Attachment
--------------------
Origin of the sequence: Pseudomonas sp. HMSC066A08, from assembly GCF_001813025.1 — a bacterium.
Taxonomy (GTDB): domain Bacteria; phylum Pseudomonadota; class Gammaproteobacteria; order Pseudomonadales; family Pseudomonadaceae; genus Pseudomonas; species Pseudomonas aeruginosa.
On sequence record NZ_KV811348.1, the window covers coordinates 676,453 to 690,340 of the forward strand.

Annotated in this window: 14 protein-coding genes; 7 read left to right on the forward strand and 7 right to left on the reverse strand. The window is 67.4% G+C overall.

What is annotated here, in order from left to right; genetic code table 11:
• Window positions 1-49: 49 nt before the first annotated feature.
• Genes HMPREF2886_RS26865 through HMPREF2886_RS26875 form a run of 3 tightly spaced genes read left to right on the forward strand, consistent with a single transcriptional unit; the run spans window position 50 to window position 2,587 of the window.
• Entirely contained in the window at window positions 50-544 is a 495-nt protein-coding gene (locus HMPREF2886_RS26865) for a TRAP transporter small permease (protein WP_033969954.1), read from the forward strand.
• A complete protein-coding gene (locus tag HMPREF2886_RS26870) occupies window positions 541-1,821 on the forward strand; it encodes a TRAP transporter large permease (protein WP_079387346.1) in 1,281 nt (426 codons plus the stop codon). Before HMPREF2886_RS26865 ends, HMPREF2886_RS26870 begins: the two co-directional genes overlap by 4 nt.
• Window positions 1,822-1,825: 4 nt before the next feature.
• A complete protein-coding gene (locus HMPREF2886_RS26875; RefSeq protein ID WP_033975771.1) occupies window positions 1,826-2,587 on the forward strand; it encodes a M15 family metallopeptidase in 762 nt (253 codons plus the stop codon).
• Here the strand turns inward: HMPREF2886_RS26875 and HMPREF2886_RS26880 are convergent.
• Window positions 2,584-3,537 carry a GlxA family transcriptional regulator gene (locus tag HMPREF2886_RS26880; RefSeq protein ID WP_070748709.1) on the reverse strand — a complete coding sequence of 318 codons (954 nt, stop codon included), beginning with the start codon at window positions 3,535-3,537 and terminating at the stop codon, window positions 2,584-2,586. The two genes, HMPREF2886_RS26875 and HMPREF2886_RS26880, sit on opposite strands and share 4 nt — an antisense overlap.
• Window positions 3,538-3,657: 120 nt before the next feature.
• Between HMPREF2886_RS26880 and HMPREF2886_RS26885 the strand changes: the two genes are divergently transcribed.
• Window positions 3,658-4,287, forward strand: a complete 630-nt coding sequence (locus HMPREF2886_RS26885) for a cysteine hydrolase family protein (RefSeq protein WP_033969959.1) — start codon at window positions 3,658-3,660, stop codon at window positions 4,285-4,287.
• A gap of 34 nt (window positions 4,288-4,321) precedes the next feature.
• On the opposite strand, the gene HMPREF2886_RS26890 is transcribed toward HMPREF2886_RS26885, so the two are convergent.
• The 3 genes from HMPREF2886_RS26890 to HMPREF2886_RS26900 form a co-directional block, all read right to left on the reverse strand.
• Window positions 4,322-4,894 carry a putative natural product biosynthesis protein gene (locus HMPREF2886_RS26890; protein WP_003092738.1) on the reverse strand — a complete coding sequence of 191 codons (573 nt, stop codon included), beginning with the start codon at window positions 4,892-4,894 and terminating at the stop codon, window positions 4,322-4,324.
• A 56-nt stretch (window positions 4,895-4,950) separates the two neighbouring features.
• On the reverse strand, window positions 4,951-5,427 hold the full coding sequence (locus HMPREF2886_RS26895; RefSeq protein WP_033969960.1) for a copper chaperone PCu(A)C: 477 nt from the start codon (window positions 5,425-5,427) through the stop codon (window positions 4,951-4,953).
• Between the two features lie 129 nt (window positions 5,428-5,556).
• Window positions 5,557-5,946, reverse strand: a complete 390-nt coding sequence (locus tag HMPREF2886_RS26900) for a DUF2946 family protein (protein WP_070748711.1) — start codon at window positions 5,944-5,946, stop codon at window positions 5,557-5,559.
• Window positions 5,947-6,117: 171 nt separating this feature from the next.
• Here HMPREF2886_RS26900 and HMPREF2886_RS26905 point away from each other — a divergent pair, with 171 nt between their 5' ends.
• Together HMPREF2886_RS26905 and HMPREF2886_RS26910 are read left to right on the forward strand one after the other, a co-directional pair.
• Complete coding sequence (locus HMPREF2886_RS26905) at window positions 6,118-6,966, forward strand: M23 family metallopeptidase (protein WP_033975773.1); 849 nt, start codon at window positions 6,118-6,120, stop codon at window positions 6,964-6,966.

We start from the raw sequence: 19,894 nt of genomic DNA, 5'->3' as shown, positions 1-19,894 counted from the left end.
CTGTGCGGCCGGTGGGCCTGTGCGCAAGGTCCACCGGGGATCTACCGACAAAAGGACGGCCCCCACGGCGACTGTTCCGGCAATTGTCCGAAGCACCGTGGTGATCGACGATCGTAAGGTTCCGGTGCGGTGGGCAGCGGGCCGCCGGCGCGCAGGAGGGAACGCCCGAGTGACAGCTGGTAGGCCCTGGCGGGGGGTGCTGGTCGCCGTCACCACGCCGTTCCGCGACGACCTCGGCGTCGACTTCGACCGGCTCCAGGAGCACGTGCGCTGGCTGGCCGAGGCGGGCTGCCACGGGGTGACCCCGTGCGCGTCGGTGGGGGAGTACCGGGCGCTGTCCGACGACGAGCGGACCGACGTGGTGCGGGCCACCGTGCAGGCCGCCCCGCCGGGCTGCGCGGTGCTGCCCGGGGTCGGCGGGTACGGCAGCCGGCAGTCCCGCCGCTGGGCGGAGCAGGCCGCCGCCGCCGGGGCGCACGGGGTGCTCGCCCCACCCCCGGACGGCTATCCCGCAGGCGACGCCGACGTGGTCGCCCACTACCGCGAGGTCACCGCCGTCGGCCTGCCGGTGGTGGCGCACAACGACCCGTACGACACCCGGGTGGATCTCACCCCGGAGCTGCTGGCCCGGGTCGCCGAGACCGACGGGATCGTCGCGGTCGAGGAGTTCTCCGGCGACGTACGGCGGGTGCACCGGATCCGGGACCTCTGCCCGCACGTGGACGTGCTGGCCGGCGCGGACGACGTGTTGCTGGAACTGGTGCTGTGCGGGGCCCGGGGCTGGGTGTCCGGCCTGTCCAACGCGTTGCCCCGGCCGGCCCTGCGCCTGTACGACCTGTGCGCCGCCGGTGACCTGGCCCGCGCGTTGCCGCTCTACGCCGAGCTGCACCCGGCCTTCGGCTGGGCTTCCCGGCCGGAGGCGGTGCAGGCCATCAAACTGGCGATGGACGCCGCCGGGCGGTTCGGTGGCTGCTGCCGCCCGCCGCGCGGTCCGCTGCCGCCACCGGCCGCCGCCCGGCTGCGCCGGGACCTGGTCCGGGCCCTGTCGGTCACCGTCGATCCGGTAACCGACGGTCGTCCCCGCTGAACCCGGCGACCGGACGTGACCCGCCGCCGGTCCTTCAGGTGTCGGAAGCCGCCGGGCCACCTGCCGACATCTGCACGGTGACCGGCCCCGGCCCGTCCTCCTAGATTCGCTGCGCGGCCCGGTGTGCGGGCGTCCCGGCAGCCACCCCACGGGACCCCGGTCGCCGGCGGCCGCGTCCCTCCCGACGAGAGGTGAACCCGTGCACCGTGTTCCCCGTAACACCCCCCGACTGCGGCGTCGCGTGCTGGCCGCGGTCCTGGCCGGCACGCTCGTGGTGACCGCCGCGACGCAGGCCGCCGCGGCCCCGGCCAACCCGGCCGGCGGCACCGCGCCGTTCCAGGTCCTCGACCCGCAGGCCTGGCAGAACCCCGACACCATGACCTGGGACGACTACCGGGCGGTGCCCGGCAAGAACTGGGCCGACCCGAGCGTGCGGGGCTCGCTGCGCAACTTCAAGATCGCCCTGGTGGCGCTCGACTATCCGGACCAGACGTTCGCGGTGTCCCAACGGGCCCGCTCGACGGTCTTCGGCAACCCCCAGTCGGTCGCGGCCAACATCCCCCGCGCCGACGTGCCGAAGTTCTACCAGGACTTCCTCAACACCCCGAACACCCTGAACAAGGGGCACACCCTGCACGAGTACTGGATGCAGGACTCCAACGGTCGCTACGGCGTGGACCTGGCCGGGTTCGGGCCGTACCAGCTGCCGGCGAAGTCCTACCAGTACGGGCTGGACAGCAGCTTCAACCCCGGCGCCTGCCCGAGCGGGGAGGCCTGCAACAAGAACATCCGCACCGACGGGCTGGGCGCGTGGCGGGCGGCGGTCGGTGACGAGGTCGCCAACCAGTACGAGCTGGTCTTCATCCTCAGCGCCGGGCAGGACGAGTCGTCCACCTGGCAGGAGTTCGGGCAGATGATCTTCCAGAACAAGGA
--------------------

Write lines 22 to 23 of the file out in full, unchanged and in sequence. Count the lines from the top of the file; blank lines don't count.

• On the reverse strand, window positions 4,951-5,427 hold the full coding sequence (locus HMPREF2886_RS26895; RefSeq protein WP_033969960.1) for a copper chaperone PCu(A)C: 477 nt from the start codon (window positions 5,425-5,427) through the stop codon (window positions 4,951-4,953).
• Between the two features lie 129 nt (window positions 5,428-5,556).